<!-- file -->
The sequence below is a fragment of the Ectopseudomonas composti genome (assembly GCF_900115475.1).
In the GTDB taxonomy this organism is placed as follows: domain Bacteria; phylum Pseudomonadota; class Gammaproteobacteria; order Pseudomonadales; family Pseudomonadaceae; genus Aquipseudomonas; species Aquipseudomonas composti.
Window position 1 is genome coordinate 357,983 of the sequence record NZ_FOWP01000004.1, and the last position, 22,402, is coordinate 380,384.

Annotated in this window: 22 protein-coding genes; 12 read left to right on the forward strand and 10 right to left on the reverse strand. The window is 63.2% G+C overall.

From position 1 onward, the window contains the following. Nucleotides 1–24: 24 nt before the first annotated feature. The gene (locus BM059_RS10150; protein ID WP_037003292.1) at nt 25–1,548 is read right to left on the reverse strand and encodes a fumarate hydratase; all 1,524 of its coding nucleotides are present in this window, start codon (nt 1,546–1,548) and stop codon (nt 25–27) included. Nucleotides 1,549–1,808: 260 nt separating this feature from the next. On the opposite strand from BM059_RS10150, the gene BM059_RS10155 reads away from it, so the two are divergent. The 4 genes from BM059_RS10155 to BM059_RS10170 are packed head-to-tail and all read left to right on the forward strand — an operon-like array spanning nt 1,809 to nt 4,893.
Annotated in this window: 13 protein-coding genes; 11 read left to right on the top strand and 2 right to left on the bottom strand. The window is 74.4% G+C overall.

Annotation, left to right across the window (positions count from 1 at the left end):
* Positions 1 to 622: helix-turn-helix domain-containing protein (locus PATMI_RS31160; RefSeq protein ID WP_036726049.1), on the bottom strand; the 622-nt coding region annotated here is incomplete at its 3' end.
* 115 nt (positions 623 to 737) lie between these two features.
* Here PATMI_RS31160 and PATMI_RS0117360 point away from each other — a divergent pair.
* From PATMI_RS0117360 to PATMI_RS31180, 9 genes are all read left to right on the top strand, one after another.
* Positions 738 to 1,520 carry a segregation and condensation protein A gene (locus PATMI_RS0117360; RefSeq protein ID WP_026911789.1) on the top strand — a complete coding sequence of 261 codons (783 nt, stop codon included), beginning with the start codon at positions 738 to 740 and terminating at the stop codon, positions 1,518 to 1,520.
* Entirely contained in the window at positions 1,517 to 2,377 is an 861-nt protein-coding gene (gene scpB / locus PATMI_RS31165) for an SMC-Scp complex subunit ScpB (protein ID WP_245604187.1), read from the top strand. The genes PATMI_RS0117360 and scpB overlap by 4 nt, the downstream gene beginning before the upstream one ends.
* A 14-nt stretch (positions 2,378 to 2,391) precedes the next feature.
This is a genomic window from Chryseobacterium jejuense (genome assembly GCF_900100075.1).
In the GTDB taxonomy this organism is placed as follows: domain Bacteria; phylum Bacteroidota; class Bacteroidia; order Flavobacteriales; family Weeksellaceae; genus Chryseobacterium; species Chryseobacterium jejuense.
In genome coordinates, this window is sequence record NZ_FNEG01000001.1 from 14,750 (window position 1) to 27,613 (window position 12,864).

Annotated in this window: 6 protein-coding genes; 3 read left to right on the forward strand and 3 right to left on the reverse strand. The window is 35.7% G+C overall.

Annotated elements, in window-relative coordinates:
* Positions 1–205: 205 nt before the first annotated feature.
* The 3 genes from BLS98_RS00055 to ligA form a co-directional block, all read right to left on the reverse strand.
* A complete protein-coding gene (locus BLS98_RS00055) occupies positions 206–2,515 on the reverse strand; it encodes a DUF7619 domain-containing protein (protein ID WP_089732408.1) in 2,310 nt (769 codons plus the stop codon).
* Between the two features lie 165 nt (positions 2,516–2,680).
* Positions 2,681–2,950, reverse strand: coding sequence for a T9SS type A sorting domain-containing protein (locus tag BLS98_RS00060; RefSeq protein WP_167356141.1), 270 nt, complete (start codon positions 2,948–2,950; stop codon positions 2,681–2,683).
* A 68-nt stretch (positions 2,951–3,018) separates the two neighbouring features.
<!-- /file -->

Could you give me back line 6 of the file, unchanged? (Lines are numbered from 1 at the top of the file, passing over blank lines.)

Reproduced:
Annotated in this window: 13 protein-coding genes; 11 read left to right on the top strand and 2 right to left on the bottom strand. The window is 74.4% G+C overall.